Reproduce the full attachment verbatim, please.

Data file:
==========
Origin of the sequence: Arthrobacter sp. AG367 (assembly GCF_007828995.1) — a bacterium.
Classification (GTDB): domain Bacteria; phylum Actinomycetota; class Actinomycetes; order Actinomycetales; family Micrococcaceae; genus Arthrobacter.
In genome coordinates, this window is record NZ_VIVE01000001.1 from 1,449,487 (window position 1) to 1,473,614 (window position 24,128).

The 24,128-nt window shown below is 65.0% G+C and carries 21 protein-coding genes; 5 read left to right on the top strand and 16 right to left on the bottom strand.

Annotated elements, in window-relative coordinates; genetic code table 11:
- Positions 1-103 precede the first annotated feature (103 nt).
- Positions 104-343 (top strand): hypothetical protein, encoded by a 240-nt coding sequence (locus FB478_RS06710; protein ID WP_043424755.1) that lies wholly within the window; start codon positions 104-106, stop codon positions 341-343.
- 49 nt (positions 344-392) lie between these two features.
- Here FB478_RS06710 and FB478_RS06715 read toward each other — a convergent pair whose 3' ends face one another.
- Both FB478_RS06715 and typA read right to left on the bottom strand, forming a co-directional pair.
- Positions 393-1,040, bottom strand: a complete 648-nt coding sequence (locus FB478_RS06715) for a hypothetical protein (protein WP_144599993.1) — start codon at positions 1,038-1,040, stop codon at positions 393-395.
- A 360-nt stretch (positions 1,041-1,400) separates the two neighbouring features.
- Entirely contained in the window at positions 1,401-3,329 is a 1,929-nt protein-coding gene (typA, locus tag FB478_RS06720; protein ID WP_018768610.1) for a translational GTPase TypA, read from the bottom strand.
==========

Origin of the sequence: Arthrobacter sp. AG367 (assembly GCF_007828995.1) — a bacterium.
Classification (GTDB): domain Bacteria; phylum Actinomycetota; class Actinomycetes; order Actinomycetales; family Micrococcaceae; genus Arthrobacter.
In genome coordinates, this window is record NZ_VIVE01000001.1 from 1,449,487 (window position 1) to 1,473,614 (window position 24,128).

The 24,128-nt window shown below is 65.0% G+C and carries 21 protein-coding genes; 5 read left to right on the top strand and 16 right to left on the bottom strand.

Annotated elements, in window-relative coordinates; genetic code table 11:
- Positions 1-103 precede the first annotated feature (103 nt).
- Positions 104-343 (top strand): hypothetical protein, encoded by a 240-nt coding sequence (locus FB478_RS06710; protein ID WP_043424755.1) that lies wholly within the window; start codon positions 104-106, stop codon positions 341-343.
- 49 nt (positions 344-392) lie between these two features.
- Here FB478_RS06710 and FB478_RS06715 read toward each other — a convergent pair whose 3' ends face one another.
- Both FB478_RS06715 and typA read right to left on the bottom strand, forming a co-directional pair.
- Positions 393-1,040, bottom strand: a complete 648-nt coding sequence (locus FB478_RS06715) for a hypothetical protein (protein WP_144599993.1) — start codon at positions 1,038-1,040, stop codon at positions 393-395.
- A 360-nt stretch (positions 1,041-1,400) separates the two neighbouring features.
- Entirely contained in the window at positions 1,401-3,329 is a 1,929-nt protein-coding gene (typA, locus tag FB478_RS06720; protein ID WP_018768610.1) for a translational GTPase TypA, read from the bottom strand.